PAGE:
Hunter Biden made history last week by becoming the first child of a sitting US president to be indicted on federal criminal charges.
The indictment is brief, said Andrew Prokop on Vox, because the facts are quite simple. When Hunter bought a handgun in 2018, he filled in a form stating that he wasn't a user of illegal drugs. In reality, he was hooked on crack cocaine at the time. It was "a seemingly clear case of an open-and-shut crime", yet prosecutors initially had no plans to charge him for it.
Under a deal agreed in June, Hunter was set to plead guilty to two tax misdemeanours, while the gun case would be dropped provided he kept his nose clean for two years. But a judge dismissed that plea deal on technical grounds, and talks to revive it collapsed. Whether because they belatedly concluded that the initial deal was too generous, or whether they were pressured by Republicans, prosecutors "have now decided to go after Hunter more aggressively".
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'Trust in the rule of law'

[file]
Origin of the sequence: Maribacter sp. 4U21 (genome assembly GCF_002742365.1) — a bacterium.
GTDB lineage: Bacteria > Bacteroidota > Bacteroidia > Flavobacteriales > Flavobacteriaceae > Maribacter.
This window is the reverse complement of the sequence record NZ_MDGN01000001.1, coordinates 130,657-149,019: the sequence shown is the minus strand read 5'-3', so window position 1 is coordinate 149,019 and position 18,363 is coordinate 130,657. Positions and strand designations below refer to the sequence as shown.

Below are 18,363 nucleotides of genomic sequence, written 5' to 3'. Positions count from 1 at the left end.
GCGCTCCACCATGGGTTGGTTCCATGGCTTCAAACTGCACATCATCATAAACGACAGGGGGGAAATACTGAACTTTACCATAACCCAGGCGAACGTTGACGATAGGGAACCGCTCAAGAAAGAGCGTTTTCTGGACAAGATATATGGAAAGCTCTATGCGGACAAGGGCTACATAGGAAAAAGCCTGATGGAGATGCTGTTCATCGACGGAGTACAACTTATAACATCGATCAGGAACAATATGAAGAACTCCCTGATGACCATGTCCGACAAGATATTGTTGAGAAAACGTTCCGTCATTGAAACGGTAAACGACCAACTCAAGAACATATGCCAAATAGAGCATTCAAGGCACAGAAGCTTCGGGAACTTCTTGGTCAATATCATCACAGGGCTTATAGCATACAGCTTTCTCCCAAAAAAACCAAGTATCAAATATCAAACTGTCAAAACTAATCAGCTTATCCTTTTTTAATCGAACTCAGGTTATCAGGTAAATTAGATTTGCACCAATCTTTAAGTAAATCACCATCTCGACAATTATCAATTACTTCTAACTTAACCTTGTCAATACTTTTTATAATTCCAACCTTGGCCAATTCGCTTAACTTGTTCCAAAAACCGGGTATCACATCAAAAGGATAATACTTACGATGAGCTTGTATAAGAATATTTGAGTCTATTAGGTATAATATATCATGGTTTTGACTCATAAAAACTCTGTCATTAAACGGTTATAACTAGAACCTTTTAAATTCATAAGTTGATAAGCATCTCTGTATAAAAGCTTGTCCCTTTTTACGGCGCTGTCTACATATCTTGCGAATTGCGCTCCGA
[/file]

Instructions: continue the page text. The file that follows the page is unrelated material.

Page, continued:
Hunter's legal team has had the nerve to complain that he's the victim of political meddling, said The Wall Street Journal. That's a joke. The prosecutors' mistake "was not treating his case like any other from the start". Maybe America can now "begin to regain trust in the rule of law", said The New York Post.
But it's an added problem for Joe Biden, who is now also facing an impeachment inquiry into whether he illegally profited from business deals involving his son. The president "routinely crusades on the need for tough gun laws like the ones that could now send his son away for a decade or more".
'If he wasn't a Biden he wouldn't be charged'
It's not true to claim that Hunter is finally being treated like anyone else would be, said Harry Litman in the Los Angeles Times. These sorts of gun felony charges are only ever pursued in cases where the firearms are used to commit other crimes, or where defendants are known to be particularly dangerous. "This indictment over an isolated lie by a relatively harmless firearm applicant seems to be without precedent."
If Hunter's surname weren't Biden, he probably wouldn't be facing these charges, agreed David A. Graham in The Atlantic. Then again, without his famous name, he also wouldn't have made a fortune as a board member of a Ukrainian gas company – a job he was singularly unqualified for – or subsequently "sold his novice paintings for six-figure prices". Hunter has done very well from his proximity to his father, but "the bill is coming due now".
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